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Quotes

I said of laughter, “It is mad,” and of pleasure, “What use is it?”

—Book of Ecclesiastes, 225 BC

It is easy to distinguish between the joking that reflects good breeding and that which is coarse—the one, if aired at an apposite moment of mental relaxation, is becoming in the most serious of men, whereas the other is unworthy of any free person, if the content is indecent or the expression obscene.

—Cicero, c. 44 BC

Some things are privileged from jest—namely, religion, matters of state, great persons, all men’s present business of importance, and any case that deserves pity.

—Francis Bacon, 1597

Laughter almost ever cometh of things most disproportioned to ourselves and nature. Laughter hath only a scornful tickling.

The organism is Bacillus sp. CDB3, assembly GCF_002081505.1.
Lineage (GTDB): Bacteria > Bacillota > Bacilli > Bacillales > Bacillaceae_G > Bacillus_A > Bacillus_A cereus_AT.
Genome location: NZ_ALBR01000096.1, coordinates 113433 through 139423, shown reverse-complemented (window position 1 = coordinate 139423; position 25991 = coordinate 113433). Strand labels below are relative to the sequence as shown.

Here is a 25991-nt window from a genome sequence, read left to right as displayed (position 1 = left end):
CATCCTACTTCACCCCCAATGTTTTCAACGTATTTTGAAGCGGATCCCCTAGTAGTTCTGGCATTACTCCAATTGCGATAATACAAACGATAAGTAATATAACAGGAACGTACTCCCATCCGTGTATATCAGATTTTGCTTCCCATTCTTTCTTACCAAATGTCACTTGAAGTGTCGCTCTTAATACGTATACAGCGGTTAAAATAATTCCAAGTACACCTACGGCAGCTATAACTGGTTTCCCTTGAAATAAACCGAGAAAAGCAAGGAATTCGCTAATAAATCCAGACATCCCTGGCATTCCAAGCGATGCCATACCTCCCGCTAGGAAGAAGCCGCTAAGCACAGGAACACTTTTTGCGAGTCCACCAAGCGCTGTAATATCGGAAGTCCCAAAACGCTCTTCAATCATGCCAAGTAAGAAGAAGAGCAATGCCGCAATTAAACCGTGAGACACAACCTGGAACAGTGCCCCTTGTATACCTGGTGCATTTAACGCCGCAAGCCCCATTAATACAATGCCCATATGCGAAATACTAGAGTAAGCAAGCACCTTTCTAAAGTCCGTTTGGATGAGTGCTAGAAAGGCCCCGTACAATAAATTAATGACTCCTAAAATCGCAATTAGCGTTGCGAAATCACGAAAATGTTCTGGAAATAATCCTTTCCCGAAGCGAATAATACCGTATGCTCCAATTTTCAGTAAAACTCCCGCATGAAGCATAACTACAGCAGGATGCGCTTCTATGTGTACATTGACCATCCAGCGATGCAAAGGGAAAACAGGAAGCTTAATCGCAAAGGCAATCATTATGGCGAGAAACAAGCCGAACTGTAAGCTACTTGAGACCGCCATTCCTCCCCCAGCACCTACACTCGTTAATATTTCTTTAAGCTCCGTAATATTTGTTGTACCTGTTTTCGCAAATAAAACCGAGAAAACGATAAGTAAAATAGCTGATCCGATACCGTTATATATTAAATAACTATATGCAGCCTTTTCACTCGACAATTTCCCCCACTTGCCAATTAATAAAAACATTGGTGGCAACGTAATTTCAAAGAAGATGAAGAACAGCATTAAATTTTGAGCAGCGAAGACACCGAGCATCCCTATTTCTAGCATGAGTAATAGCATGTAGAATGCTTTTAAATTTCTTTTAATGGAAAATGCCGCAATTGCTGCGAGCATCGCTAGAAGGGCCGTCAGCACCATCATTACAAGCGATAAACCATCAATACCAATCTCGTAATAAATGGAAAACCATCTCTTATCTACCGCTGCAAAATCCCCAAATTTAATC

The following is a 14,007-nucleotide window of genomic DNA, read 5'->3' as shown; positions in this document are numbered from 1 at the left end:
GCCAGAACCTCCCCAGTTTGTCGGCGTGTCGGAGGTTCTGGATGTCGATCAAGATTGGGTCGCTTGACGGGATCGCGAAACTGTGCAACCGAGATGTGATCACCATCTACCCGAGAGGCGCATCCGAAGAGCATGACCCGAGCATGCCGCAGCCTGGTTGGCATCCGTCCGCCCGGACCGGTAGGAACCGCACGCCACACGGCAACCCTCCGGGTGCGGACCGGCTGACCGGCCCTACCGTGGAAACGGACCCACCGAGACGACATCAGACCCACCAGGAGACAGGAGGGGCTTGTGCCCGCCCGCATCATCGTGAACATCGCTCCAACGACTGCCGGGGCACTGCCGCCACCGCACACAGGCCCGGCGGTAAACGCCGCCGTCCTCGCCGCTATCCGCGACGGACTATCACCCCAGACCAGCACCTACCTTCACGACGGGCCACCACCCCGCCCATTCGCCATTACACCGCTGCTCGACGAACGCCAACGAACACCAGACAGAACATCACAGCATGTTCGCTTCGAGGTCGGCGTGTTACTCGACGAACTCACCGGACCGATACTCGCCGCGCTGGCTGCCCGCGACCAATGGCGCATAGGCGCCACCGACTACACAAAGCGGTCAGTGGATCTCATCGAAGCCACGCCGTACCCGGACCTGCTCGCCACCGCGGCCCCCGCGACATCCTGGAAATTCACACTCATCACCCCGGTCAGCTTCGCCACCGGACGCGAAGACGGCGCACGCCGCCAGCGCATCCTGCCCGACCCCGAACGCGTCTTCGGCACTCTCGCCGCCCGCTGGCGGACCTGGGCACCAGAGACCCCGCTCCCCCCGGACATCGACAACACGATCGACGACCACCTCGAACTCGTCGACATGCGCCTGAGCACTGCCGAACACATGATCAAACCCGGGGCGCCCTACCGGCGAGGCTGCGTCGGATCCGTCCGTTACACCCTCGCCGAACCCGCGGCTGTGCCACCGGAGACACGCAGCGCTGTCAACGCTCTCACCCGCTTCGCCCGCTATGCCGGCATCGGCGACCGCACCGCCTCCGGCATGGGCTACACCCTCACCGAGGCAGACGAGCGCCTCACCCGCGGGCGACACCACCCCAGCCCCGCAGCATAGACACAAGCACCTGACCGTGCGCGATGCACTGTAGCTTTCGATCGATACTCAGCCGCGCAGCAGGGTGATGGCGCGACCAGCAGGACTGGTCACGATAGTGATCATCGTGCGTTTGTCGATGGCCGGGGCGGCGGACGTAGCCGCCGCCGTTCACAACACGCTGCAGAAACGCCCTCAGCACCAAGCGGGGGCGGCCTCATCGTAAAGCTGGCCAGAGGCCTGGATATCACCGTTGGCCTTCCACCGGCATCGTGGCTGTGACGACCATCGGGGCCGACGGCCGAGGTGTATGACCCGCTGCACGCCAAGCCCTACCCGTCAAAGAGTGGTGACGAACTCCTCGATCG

—Philip Sidney, 1582

Jokes are grievances.

—Marshall McLuhan, 1969

Wit enables us to act rudely with impunity.

—La Rochefoucauld, 1678

Big head, little wit.

—French proverb

A joke is at most a temporary rebellion against virtue, and its aim is not to degrade the human being but to remind him that he is already degraded.

—George Orwell, 1945

No man ever distinguished himself who could not bear to be laughed at.

—Maria Edgeworth, 1809

Comedy, like sodomy, is an unnatural act.

—Marty Feldman, 1969

A jest breaks no bones.

—Samuel Johnson, 1781

Laughter always arises from a gaiety of disposition, absolutely incompatible with contempt and indignation.

—Voltaire, 1736

A difference of taste in jokes is a great strain on the affections.

—George Eliot, 1876